A Legacy is Realized

Two seasons ago, Sophomore quarterback Rakeem Cato had the chance to win two games at home late in the game. Each game, the defense was finally able to get off the field and get the ball back to the young sophomore with a chance to win. In both games, the young Cato would throw late game interceptions and the Herd would fall.



Marshall lost those games at home to Ohio and Tulsa. The Herd ended the season one game under .500 and missed a bowl game.

He would have other issues in his career, both before and after those games. He struggled on the road in a monsoon at UCF, and was benched for A.J. Graham. Then he beat Louisville and Teddy Bridgewater on the road with two touchdown passes, to the most unlikely of players, Jazz King and C.J. Crawford.

Two years later, Cato was the senior leader. He had broken every passing record held by Chad Pennington and Byron Leftwich, he had went on the road and beaten Louisville, but he hadn’t had that one game that he could hang his hat on. That one game in which legends were made.

This past Saturday, Marshall went into battle with Louisiana Tech for the CUSA championship. The Herd lost last season in the same game, and was on a one game losing streak which snapped the undefeated season. How would Cato and the Herd battle back.

Early on, it didn’t look good. Marshall fell behind 10 – 0, and then 17 – 7. The rain was bad, the wind was strong, and the temperatures were dropping. Cato had balls going all over the field, he started 2 for 9, and the Herd had not scored.

Marshall never could quite get the lead, finally pulling to within 17 to 16, only to see the Bulldogs go back up 23 – 16. Finally, trailing late in the game 23 to 19, the defense held once again and gave Cato the ball back with enough time left on the clock.

Cato began the attack with passes to Tommy Shuler, then one to Hyleck Foster. Another one to Deontay McManus, before finally getting to second and goal from the five. Cato rolled out, and found McManus again in the corner of the endzone for the game winning touchdown.

This wasn’t just the pass to win the CUSA title, this was the past to rid Cato of all those past ghosts, of finally getting the win that he strived for for so many years. Cato would throw one more pass on the day, a first down conversion to seal the game to Ryan Yuracheck. He would end the night 25 for 46 for 308 yards and two touchdowns, both to McManus.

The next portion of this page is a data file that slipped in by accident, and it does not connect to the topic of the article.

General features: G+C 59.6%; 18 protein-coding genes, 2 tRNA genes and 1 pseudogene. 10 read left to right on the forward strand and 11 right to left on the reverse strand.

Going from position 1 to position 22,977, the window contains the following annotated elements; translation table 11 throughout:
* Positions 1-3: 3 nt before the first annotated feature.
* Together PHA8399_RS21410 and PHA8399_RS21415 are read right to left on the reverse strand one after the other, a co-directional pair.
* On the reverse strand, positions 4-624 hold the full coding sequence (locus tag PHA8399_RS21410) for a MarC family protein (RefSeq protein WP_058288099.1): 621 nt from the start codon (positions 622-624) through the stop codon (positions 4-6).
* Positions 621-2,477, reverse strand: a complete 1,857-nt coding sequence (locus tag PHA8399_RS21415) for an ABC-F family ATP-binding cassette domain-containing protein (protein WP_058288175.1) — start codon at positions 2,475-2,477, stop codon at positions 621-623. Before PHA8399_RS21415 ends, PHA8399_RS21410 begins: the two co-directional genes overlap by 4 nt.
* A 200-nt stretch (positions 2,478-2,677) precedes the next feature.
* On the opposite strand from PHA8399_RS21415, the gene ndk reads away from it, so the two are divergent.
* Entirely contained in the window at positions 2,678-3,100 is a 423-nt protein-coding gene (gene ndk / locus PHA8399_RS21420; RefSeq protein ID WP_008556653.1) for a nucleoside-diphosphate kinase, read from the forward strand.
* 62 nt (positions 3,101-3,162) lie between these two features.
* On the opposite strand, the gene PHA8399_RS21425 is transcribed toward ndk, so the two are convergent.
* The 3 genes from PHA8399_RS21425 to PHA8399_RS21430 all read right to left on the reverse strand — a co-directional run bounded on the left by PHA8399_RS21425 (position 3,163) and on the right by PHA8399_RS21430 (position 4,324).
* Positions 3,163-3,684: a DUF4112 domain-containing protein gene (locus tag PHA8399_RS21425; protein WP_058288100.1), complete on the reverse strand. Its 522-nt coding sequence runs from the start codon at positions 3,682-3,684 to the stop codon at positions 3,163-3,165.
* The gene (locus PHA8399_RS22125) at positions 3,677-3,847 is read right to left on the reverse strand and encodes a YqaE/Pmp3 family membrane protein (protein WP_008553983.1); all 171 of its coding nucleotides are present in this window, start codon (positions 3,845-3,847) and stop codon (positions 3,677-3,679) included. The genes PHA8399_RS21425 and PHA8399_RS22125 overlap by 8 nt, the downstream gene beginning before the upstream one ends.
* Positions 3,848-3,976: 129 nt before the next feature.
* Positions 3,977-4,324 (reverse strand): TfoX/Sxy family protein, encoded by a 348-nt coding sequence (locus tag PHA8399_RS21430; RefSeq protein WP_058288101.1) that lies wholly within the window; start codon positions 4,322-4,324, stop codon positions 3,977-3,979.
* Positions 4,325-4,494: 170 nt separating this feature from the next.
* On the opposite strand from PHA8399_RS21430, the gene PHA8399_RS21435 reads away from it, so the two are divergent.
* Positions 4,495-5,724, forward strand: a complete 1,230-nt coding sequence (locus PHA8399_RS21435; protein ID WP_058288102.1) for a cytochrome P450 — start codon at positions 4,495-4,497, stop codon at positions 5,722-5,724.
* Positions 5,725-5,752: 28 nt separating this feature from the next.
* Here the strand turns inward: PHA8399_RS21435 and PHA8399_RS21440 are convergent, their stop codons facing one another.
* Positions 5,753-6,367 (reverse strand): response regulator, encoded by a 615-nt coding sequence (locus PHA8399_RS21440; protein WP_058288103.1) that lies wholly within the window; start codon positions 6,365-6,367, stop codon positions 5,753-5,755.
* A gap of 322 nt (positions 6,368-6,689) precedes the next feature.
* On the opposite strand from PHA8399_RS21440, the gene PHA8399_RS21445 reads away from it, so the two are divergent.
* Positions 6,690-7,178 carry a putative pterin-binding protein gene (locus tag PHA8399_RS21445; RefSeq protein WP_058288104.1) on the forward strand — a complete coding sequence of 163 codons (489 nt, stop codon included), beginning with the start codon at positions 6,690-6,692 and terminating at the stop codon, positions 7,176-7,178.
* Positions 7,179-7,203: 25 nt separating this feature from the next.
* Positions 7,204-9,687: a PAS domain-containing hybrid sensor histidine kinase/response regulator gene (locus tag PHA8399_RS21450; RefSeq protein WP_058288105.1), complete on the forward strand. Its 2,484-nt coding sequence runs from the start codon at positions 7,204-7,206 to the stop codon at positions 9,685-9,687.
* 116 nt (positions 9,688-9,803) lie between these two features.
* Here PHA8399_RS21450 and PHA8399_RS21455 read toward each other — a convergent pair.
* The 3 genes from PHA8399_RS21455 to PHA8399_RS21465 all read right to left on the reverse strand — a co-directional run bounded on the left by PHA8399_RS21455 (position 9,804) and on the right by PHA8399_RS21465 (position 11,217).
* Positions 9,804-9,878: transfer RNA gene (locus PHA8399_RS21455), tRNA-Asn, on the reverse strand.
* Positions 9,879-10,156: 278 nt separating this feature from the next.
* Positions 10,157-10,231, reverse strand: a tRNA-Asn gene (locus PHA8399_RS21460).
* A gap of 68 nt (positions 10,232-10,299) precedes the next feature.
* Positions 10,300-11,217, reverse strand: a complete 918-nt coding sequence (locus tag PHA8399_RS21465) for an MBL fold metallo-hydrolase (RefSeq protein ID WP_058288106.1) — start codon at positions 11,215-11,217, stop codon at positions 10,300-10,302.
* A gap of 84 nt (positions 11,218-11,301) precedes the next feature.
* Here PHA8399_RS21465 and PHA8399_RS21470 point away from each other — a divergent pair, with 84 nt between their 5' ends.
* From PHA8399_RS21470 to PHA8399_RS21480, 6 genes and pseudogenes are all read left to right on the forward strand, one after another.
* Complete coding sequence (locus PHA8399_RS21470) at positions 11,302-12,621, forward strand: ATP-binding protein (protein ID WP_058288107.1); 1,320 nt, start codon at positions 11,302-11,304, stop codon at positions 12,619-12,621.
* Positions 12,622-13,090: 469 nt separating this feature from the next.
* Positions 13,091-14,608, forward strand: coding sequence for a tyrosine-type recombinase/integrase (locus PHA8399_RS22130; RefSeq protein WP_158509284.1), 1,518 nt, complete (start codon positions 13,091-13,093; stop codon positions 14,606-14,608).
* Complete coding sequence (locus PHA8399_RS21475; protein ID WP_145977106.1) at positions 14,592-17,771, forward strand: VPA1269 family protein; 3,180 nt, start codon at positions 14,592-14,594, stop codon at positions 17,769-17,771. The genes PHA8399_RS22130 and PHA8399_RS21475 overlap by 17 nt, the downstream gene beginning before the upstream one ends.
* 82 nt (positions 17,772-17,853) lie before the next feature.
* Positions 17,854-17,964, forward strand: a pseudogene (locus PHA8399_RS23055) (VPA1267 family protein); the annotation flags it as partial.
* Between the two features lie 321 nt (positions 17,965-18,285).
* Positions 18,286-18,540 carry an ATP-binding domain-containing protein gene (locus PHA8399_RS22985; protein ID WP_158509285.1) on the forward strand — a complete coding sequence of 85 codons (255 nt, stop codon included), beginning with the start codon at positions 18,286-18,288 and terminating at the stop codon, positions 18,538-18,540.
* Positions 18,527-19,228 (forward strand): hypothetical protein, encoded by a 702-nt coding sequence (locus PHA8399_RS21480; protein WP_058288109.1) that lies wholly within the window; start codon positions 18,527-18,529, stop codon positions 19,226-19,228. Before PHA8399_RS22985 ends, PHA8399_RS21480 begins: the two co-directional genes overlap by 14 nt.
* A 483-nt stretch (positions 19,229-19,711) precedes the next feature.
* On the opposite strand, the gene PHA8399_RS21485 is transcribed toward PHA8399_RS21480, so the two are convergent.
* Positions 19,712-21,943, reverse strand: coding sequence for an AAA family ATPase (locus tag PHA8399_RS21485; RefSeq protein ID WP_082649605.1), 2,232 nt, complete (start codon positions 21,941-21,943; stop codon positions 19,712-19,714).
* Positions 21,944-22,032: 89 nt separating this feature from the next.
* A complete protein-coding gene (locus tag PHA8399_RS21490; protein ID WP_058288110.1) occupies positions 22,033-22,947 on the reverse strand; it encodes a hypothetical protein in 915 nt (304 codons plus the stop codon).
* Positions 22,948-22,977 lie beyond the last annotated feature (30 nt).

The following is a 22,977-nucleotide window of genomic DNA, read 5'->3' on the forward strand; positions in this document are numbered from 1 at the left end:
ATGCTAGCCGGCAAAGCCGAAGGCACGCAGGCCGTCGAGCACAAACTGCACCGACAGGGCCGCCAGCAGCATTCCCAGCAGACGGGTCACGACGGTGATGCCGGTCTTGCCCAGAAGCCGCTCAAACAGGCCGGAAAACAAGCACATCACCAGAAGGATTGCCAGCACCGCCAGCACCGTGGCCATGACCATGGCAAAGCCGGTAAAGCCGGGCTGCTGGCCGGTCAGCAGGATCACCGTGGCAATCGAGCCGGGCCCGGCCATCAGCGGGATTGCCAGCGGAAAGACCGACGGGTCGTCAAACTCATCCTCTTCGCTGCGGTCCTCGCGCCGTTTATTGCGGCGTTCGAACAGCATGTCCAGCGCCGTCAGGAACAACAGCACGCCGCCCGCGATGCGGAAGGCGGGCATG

Cato has been an emotional roller coaster since his arrival from Liberty City, in Miami. His outbursts drew the ire of the coaching staff, teammates and fans, but he grew up. That last drive showed just how much. Typically, after every score, Cato would celebrate like a good hearted kid. He would sprint to the end of the field, and let the stadium know that he was pumped.

This play was different. The entire drive, Cato was confident, never getting onto a lineman, or wide receiver, or anyone. After the touchdown pass, the one that would prove his legacy valid, he simply turned and trotted off the field. His face was stone, no smile, his eyes were calm. Not until after the game did he let loose. The kid had finally grown up, and what a great time to show it, in front of a national audience and a cold rain soaked throng of hard core Herd fans.

With the victory, Marshall gained its first conference title since winning the Mid American Conference on the same field 12 years ago against Toledo. In that game, senior all everything quarterback Byron Leftwich led the Herd back to a 49 to 45 win, Cato would end his home career with a 26 to 23 win, and a CUSA championship hat on his head.

Cato has always worn his heart on his sleeve. He would always leave the stadium last after wins and losses and seldom received much fan fare. After the ECU game on the road in 2012, a game in which he was injured and still nearly led Marshall to win, he fought to hold back tears under the stadium as the team boarded the bus. He was over heard hugging a fan, and apologizing for the loss, saying he was sorry for letting every one down. Why? Because that was just Rakeem Cato. Very few got to know Cato while he was here, but he will not soon be forgotten.

As the goal post left the stadium and headed to the steel mill, and then the cemetery, the legend of Rakeem Cato would stay behind, forever a part of “The Joan.”

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